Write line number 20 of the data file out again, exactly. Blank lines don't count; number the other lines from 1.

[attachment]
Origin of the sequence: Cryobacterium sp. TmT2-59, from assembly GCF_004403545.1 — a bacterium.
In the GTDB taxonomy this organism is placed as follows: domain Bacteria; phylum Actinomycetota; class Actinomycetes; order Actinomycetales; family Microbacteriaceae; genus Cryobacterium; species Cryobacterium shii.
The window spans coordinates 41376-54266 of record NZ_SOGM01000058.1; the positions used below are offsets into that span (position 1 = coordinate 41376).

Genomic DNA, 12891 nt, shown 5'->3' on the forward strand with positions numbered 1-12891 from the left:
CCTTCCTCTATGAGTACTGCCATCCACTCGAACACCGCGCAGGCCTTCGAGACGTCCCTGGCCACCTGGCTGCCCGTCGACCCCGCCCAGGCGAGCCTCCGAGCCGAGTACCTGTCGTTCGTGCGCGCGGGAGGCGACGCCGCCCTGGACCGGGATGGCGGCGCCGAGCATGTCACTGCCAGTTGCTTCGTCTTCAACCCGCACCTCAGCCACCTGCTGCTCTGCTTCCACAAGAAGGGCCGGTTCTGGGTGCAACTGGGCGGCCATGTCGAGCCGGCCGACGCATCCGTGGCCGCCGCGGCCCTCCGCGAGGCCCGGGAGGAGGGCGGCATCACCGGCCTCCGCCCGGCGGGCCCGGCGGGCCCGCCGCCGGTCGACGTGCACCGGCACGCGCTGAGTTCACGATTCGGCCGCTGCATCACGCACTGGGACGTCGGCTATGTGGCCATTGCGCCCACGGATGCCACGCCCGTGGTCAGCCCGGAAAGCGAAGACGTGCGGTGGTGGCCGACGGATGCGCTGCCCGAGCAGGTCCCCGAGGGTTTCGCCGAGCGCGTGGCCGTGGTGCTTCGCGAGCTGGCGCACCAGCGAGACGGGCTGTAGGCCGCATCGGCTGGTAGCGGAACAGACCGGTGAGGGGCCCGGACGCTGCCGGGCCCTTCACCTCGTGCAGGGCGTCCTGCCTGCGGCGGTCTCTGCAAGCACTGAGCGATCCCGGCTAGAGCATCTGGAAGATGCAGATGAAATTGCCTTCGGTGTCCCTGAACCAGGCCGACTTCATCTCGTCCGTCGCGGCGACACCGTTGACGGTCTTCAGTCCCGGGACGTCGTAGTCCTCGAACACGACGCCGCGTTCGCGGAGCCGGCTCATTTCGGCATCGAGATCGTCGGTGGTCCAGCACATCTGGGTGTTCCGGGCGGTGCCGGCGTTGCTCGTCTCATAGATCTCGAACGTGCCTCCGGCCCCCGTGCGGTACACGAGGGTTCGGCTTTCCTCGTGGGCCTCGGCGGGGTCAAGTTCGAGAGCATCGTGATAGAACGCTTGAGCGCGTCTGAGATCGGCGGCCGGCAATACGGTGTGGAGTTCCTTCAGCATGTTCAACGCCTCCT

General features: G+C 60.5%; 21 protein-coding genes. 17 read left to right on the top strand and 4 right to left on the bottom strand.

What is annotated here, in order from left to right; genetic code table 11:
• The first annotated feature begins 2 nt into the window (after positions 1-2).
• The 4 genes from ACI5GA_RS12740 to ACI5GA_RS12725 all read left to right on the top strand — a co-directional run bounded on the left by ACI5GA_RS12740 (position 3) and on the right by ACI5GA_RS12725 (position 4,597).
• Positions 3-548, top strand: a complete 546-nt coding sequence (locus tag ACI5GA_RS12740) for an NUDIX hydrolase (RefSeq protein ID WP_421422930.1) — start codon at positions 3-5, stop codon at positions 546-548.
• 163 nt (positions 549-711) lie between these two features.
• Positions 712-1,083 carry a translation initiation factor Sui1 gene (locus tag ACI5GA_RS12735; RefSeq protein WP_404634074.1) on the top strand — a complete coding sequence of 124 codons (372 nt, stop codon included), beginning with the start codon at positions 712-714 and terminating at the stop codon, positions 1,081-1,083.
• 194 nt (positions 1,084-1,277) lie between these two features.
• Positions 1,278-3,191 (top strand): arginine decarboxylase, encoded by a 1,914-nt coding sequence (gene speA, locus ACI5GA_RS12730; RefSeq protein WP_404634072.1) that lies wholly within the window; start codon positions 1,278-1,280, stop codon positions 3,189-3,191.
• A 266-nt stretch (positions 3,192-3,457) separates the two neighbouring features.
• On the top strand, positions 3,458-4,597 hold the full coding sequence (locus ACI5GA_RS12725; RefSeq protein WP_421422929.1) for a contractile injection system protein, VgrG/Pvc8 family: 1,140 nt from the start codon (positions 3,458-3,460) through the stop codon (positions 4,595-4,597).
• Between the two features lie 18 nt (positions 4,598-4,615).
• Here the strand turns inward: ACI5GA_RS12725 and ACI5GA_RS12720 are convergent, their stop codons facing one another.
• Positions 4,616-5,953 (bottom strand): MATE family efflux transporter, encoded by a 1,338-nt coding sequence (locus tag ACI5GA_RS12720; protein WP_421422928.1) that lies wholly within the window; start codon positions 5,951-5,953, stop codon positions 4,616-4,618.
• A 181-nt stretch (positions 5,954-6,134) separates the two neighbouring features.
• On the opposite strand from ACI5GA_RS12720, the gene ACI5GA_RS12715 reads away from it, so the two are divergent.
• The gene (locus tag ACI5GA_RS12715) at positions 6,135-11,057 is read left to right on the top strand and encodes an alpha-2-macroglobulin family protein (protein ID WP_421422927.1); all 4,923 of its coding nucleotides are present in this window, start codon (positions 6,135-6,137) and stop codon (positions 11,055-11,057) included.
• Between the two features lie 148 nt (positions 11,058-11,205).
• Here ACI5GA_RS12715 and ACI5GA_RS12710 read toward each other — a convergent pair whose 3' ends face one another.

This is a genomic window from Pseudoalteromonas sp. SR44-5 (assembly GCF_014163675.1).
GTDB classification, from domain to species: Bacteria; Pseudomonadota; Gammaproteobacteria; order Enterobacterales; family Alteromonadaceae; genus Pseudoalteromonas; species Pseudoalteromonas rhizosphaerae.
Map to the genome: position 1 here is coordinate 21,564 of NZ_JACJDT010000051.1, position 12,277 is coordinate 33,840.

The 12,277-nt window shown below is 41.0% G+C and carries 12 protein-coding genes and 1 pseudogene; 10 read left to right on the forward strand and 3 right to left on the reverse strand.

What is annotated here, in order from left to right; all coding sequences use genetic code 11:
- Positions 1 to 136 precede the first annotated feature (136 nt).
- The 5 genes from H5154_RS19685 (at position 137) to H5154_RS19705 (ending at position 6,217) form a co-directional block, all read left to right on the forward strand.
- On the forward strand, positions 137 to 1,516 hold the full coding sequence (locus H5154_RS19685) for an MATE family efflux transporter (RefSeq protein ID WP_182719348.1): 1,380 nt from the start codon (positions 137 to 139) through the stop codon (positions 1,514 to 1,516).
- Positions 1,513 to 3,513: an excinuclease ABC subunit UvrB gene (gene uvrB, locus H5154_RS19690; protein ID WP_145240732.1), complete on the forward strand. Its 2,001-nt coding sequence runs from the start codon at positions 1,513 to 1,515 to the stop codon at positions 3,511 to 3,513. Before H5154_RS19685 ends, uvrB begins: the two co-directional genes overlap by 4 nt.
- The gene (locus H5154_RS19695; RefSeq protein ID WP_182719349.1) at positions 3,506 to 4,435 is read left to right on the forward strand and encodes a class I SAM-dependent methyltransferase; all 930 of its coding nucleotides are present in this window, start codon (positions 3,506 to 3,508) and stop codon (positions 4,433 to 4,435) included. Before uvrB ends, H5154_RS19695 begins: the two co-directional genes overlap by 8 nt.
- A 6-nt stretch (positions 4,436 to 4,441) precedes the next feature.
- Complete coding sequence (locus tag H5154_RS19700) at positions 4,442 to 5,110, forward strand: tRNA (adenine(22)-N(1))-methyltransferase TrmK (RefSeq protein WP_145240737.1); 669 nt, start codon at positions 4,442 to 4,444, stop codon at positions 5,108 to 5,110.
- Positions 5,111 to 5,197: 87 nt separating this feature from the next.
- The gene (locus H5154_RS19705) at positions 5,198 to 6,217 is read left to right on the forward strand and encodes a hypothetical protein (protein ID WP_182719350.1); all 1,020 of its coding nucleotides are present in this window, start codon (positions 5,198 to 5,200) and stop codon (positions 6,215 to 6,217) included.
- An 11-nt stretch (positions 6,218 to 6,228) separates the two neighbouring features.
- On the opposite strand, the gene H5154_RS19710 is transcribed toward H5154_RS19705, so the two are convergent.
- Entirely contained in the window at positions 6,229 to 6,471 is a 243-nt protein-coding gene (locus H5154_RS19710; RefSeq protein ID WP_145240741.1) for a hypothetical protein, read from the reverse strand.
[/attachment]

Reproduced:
• A 181-nt stretch (positions 5,954-6,134) separates the two neighbouring features.